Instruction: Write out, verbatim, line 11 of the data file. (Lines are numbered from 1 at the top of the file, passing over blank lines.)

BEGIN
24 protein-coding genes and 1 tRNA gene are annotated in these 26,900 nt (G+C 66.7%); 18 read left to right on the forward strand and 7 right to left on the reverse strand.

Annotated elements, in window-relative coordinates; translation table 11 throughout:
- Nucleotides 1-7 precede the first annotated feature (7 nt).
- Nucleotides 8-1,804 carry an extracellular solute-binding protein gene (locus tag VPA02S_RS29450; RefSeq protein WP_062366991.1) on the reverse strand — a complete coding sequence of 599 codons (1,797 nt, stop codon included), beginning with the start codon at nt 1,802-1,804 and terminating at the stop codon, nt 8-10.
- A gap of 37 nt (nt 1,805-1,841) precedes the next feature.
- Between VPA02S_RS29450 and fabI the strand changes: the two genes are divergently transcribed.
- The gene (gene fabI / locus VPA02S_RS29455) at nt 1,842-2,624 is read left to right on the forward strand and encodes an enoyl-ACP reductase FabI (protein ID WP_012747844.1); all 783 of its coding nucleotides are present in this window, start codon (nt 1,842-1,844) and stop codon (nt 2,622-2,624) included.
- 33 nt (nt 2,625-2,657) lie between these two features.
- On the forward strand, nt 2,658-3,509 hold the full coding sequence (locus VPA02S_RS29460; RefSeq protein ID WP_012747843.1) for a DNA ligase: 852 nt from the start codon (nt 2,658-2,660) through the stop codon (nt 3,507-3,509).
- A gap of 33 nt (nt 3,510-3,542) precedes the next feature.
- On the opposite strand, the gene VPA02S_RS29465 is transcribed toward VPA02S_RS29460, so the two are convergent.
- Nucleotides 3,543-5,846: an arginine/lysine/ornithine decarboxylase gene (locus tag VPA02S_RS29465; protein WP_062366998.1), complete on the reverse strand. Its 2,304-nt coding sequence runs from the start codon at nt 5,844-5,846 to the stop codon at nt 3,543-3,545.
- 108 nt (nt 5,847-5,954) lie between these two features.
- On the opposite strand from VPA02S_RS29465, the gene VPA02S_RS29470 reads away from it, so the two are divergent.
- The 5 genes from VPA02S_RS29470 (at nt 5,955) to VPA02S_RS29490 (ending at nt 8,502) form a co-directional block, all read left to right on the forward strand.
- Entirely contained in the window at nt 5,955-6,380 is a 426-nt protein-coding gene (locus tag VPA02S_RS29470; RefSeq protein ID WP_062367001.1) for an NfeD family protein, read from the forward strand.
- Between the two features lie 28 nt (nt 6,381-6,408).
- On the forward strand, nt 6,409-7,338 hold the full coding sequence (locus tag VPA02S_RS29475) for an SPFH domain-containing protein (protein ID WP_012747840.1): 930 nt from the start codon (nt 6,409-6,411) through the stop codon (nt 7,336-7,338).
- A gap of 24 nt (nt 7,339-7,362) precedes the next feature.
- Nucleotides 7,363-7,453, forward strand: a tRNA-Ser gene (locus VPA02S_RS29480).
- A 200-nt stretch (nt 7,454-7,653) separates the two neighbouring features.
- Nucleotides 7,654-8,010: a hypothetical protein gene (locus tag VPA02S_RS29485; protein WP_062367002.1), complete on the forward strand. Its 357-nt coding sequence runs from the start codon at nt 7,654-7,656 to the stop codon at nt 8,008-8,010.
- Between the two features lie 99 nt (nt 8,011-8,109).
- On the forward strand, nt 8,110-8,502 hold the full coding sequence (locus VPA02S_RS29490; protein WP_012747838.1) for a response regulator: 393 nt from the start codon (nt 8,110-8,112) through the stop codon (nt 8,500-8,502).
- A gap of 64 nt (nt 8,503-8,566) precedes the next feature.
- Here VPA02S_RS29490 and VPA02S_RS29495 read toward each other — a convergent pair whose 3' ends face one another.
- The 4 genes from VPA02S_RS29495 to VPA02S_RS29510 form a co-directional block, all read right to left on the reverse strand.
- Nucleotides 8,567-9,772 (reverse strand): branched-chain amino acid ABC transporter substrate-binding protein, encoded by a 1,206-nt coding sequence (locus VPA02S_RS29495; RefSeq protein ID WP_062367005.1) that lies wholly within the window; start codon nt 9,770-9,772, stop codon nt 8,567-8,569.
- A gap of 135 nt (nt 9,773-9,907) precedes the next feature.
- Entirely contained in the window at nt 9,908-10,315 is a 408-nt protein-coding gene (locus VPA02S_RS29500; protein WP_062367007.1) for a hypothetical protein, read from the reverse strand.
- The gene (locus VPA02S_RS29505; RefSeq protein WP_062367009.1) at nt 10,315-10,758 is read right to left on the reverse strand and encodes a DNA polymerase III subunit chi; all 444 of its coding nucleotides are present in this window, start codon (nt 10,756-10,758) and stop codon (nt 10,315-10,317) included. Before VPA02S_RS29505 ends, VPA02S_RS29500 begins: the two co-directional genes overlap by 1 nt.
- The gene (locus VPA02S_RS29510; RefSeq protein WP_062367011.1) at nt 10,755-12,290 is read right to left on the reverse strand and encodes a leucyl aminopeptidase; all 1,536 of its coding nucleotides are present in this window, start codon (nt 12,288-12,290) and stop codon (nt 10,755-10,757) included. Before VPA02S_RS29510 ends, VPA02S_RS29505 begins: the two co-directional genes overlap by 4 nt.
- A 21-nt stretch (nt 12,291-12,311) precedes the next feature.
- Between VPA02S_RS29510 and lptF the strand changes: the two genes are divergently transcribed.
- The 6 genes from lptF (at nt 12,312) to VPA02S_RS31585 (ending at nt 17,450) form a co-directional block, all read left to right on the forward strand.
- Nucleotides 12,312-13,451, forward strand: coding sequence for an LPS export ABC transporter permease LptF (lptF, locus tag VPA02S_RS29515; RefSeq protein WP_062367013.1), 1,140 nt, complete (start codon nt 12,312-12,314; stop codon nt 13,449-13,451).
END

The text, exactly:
- On the opposite strand, the gene VPA02S_RS29465 is transcribed toward VPA02S_RS29460, so the two are convergent.